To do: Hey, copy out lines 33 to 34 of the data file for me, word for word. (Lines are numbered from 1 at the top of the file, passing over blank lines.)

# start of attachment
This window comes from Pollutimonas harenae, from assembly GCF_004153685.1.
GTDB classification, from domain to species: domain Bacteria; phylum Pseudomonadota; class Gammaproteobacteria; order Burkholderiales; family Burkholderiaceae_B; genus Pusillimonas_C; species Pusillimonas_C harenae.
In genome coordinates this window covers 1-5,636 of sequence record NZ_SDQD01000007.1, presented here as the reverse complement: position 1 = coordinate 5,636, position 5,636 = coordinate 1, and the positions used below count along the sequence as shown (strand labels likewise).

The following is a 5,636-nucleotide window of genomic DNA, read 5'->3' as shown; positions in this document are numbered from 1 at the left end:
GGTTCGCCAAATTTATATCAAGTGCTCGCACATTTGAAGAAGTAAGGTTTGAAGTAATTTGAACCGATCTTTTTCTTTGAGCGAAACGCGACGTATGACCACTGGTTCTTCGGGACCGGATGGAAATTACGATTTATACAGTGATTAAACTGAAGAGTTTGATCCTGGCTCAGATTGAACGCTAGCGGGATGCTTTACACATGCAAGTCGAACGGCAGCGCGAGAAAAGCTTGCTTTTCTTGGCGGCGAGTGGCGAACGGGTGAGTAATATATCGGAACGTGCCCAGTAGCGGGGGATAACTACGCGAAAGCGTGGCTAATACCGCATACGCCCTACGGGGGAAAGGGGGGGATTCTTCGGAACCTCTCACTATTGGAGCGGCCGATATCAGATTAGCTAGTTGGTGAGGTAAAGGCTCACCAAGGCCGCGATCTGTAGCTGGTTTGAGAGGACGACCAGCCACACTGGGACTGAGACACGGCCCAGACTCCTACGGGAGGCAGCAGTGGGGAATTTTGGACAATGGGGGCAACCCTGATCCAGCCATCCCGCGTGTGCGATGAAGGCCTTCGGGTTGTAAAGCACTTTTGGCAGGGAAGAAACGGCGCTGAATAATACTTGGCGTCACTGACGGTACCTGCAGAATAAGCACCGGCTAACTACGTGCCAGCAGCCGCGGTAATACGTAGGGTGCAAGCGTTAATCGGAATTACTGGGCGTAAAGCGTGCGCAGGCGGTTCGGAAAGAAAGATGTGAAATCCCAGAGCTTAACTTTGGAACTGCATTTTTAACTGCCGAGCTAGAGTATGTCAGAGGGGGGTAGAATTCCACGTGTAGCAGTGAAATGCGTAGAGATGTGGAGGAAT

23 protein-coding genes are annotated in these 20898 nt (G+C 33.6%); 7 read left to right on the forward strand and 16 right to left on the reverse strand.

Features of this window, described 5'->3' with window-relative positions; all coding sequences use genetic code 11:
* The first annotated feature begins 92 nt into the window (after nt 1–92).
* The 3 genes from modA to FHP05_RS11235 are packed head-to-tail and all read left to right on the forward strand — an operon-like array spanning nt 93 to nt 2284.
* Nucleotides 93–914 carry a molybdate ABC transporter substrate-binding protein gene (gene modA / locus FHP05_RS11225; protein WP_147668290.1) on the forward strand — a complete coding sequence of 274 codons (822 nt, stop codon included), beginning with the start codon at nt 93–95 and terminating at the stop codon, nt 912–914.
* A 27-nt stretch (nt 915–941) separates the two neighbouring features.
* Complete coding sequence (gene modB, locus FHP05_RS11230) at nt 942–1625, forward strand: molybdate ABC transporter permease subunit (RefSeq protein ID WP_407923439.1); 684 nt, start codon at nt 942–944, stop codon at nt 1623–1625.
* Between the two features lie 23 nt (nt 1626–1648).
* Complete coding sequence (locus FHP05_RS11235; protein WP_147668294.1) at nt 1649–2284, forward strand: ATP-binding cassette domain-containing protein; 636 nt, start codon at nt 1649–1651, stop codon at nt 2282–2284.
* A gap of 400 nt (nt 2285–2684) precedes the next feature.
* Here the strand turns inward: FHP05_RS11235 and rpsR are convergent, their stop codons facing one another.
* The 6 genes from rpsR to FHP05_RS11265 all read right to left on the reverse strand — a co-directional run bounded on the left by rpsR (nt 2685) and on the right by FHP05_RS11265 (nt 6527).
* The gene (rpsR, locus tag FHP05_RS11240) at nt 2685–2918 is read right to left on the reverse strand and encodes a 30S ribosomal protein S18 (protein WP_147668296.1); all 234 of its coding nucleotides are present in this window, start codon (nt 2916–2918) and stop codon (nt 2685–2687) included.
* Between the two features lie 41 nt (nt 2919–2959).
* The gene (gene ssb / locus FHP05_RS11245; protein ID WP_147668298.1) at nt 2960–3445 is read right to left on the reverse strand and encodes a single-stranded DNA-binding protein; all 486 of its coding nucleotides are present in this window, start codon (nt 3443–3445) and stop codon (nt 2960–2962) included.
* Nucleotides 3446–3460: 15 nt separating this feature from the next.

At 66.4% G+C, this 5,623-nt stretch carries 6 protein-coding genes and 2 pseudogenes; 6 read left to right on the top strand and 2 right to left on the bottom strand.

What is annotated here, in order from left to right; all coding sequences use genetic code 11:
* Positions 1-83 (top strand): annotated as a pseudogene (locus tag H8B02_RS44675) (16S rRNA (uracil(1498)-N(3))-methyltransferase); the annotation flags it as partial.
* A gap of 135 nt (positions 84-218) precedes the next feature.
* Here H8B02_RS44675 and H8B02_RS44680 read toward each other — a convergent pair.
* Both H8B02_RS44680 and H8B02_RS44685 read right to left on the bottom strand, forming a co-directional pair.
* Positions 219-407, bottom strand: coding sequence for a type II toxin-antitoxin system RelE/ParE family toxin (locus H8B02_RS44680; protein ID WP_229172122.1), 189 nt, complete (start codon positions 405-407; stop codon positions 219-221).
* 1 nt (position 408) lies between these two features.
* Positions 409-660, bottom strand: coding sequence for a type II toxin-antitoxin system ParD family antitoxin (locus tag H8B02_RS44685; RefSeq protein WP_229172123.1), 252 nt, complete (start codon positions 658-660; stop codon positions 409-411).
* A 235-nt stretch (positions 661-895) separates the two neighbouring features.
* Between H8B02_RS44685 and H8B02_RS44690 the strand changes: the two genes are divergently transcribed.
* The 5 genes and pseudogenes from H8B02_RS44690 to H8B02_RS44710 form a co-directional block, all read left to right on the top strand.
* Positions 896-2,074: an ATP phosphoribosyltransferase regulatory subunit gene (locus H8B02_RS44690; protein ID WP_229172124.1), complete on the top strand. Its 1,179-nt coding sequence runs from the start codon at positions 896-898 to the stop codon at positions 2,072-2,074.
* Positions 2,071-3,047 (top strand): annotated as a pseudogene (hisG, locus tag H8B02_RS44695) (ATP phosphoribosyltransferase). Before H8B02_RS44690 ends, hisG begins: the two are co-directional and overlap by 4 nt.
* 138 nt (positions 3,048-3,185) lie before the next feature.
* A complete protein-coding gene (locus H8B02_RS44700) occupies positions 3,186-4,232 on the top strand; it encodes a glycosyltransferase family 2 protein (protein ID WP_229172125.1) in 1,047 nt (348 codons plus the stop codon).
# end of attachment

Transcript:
* The 5 genes and pseudogenes from H8B02_RS44690 to H8B02_RS44710 form a co-directional block, all read left to right on the top strand.
* Positions 896-2,074: an ATP phosphoribosyltransferase regulatory subunit gene (locus H8B02_RS44690; protein ID WP_229172124.1), complete on the top strand. Its 1,179-nt coding sequence runs from the start codon at positions 896-898 to the stop codon at positions 2,072-2,074.